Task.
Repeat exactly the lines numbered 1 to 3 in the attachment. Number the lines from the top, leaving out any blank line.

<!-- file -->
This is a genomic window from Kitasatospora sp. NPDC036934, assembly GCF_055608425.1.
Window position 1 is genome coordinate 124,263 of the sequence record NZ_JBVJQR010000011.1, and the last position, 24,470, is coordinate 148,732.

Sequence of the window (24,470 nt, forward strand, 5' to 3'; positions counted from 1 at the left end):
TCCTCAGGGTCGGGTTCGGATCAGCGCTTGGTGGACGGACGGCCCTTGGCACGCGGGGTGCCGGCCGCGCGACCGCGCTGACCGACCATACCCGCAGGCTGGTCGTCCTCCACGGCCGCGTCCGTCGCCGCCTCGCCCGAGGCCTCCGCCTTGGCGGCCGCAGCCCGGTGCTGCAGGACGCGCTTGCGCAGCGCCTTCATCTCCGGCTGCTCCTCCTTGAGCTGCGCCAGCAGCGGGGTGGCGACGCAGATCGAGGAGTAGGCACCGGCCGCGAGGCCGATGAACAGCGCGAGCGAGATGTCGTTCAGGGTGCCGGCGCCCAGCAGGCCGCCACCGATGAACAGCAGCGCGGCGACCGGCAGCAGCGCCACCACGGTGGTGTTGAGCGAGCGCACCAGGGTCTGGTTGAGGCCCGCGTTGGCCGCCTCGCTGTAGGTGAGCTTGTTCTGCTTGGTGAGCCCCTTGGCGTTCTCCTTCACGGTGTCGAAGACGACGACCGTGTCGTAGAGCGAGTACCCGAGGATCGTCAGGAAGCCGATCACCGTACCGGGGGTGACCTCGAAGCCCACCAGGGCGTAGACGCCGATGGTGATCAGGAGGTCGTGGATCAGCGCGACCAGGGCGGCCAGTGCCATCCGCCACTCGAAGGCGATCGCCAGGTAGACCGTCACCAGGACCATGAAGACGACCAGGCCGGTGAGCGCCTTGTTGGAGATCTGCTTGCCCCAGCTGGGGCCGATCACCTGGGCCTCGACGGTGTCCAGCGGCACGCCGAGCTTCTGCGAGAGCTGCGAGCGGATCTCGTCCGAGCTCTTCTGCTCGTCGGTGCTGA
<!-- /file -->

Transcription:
This is a genomic window from Kitasatospora sp. NPDC036934, assembly GCF_055608425.1.
Window position 1 is genome coordinate 124,263 of the sequence record NZ_JBVJQR010000011.1, and the last position, 24,470, is coordinate 148,732.

Sequence of the window (24,470 nt, forward strand, 5' to 3'; positions counted from 1 at the left end):